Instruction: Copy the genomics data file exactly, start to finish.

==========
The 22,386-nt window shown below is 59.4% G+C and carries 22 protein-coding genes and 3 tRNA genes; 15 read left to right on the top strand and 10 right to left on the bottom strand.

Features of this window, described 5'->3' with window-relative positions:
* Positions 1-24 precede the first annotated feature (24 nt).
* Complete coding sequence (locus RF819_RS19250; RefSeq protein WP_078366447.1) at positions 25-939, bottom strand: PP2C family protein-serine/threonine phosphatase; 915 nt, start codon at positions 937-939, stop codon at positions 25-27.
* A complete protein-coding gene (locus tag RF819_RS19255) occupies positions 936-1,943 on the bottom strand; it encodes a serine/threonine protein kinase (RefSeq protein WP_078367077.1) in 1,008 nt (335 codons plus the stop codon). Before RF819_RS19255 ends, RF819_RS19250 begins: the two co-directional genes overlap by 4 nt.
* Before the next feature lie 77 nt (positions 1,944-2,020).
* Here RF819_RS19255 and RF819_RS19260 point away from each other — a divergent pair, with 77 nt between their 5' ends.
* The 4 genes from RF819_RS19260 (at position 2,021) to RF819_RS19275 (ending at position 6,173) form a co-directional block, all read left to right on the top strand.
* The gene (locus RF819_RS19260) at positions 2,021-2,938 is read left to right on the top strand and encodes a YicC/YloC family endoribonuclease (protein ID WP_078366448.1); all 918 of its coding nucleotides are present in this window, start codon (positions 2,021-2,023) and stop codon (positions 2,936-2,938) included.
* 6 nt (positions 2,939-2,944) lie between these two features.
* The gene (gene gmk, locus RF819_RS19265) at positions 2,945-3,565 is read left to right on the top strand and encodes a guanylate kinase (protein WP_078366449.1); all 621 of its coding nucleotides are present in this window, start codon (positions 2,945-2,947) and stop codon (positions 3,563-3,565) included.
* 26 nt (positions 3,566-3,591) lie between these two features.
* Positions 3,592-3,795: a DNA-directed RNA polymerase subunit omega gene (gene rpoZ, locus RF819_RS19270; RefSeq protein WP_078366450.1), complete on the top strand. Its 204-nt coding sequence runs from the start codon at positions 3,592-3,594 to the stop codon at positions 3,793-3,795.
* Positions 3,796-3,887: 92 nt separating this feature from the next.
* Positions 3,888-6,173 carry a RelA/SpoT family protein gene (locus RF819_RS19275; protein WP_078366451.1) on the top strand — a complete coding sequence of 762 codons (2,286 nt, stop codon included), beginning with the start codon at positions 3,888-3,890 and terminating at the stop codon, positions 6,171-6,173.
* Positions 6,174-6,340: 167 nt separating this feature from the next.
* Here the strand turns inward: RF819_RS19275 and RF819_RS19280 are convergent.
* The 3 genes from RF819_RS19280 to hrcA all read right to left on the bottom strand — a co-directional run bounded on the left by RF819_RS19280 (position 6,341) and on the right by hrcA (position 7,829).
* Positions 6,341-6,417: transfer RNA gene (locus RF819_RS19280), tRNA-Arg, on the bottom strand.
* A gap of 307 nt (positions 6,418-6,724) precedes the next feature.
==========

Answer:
The 22,386-nt window shown below is 59.4% G+C and carries 22 protein-coding genes and 3 tRNA genes; 15 read left to right on the top strand and 10 right to left on the bottom strand.

Features of this window, described 5'->3' with window-relative positions:
* Positions 1-24 precede the first annotated feature (24 nt).
* Complete coding sequence (locus RF819_RS19250; RefSeq protein WP_078366447.1) at positions 25-939, bottom strand: PP2C family protein-serine/threonine phosphatase; 915 nt, start codon at positions 937-939, stop codon at positions 25-27.
* A complete protein-coding gene (locus tag RF819_RS19255) occupies positions 936-1,943 on the bottom strand; it encodes a serine/threonine protein kinase (RefSeq protein WP_078367077.1) in 1,008 nt (335 codons plus the stop codon). Before RF819_RS19255 ends, RF819_RS19250 begins: the two co-directional genes overlap by 4 nt.
* Before the next feature lie 77 nt (positions 1,944-2,020).
* Here RF819_RS19255 and RF819_RS19260 point away from each other — a divergent pair, with 77 nt between their 5' ends.
* The 4 genes from RF819_RS19260 (at position 2,021) to RF819_RS19275 (ending at position 6,173) form a co-directional block, all read left to right on the top strand.
* The gene (locus RF819_RS19260) at positions 2,021-2,938 is read left to right on the top strand and encodes a YicC/YloC family endoribonuclease (protein ID WP_078366448.1); all 918 of its coding nucleotides are present in this window, start codon (positions 2,021-2,023) and stop codon (positions 2,936-2,938) included.
* 6 nt (positions 2,939-2,944) lie between these two features.
* The gene (gene gmk, locus RF819_RS19265) at positions 2,945-3,565 is read left to right on the top strand and encodes a guanylate kinase (protein WP_078366449.1); all 621 of its coding nucleotides are present in this window, start codon (positions 2,945-2,947) and stop codon (positions 3,563-3,565) included.
* 26 nt (positions 3,566-3,591) lie between these two features.
* Positions 3,592-3,795: a DNA-directed RNA polymerase subunit omega gene (gene rpoZ, locus RF819_RS19270; RefSeq protein WP_078366450.1), complete on the top strand. Its 204-nt coding sequence runs from the start codon at positions 3,592-3,594 to the stop codon at positions 3,793-3,795.
* Positions 3,796-3,887: 92 nt separating this feature from the next.
* Positions 3,888-6,173 carry a RelA/SpoT family protein gene (locus RF819_RS19275; protein WP_078366451.1) on the top strand — a complete coding sequence of 762 codons (2,286 nt, stop codon included), beginning with the start codon at positions 3,888-3,890 and terminating at the stop codon, positions 6,171-6,173.
* Positions 6,174-6,340: 167 nt separating this feature from the next.
* Here the strand turns inward: RF819_RS19275 and RF819_RS19280 are convergent.
* The 3 genes from RF819_RS19280 to hrcA all read right to left on the bottom strand — a co-directional run bounded on the left by RF819_RS19280 (position 6,341) and on the right by hrcA (position 7,829).
* Positions 6,341-6,417: transfer RNA gene (locus RF819_RS19280), tRNA-Arg, on the bottom strand.
* A gap of 307 nt (positions 6,418-6,724) precedes the next feature.